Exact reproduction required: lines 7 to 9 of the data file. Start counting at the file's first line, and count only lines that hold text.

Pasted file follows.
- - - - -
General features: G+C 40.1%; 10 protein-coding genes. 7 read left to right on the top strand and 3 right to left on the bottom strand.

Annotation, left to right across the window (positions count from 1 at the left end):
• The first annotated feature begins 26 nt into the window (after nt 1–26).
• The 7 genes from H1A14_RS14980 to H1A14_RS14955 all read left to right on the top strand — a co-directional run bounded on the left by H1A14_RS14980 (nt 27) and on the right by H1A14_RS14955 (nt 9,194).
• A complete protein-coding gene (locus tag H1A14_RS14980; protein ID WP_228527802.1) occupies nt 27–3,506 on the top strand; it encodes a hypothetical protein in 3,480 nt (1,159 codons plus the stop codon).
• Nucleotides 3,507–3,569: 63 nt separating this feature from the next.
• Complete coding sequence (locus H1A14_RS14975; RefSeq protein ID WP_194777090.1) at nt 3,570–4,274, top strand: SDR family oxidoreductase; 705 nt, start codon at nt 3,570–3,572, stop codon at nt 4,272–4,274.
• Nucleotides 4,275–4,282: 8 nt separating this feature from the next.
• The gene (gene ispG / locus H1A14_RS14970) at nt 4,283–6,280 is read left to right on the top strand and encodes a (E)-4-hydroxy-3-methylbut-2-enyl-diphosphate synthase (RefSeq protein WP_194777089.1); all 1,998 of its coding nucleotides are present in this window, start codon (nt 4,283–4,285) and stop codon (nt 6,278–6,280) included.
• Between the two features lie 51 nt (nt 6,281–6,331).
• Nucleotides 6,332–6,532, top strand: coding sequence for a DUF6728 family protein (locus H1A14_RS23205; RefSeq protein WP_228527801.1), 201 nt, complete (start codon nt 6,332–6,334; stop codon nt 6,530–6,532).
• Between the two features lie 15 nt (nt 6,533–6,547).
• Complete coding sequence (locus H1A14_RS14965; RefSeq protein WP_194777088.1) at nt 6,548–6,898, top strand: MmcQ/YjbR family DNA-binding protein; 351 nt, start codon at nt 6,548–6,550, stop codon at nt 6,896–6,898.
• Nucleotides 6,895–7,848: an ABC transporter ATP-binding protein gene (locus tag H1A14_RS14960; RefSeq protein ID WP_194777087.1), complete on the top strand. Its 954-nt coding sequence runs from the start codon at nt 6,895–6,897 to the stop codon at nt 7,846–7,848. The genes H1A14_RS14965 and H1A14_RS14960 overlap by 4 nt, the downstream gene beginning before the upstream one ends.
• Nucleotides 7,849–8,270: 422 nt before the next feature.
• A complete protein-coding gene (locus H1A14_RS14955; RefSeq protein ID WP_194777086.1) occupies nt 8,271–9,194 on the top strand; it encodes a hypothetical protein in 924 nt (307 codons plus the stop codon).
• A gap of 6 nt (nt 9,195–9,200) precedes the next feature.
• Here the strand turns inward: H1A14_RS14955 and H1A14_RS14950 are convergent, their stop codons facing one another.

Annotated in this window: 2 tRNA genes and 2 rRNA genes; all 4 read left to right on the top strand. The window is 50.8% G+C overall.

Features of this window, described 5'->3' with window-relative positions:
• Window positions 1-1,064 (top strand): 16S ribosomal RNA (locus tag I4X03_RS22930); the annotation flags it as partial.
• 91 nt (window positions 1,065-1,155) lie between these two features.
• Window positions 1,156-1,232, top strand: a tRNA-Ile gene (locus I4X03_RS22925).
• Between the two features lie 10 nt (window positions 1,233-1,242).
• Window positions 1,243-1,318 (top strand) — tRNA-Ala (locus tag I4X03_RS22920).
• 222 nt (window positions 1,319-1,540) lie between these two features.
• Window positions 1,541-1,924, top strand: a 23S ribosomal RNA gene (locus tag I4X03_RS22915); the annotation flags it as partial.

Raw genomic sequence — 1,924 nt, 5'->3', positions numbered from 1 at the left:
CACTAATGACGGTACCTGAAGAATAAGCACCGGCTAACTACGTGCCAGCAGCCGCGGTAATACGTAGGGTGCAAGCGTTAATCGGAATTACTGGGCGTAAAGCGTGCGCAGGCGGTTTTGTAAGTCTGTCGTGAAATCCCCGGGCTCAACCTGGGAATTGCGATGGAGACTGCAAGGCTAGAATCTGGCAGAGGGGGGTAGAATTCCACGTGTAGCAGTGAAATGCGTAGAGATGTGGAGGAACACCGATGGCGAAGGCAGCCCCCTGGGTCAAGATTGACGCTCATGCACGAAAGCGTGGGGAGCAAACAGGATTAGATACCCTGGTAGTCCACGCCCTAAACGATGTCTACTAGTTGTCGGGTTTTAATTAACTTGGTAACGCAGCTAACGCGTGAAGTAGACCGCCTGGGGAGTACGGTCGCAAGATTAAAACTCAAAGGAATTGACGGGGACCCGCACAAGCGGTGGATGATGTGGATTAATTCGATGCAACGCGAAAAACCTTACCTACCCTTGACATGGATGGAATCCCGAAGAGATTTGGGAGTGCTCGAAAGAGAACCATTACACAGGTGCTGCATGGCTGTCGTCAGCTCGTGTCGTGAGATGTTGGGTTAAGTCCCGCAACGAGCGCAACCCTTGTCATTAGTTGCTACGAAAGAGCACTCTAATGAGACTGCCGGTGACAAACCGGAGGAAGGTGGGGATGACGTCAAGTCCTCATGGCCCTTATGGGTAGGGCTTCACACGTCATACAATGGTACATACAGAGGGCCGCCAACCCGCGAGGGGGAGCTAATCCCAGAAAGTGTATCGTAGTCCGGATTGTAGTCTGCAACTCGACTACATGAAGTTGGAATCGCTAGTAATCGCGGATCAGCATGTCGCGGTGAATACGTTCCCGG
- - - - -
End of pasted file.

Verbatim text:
• Complete coding sequence (locus H1A14_RS14975; RefSeq protein ID WP_194777090.1) at nt 3,570–4,274, top strand: SDR family oxidoreductase; 705 nt, start codon at nt 3,570–3,572, stop codon at nt 4,272–4,274.
• Nucleotides 4,275–4,282: 8 nt separating this feature from the next.
• The gene (gene ispG / locus H1A14_RS14970) at nt 4,283–6,280 is read left to right on the top strand and encodes a (E)-4-hydroxy-3-methylbut-2-enyl-diphosphate synthase (RefSeq protein WP_194777089.1); all 1,998 of its coding nucleotides are present in this window, start codon (nt 4,283–4,285) and stop codon (nt 6,278–6,280) included.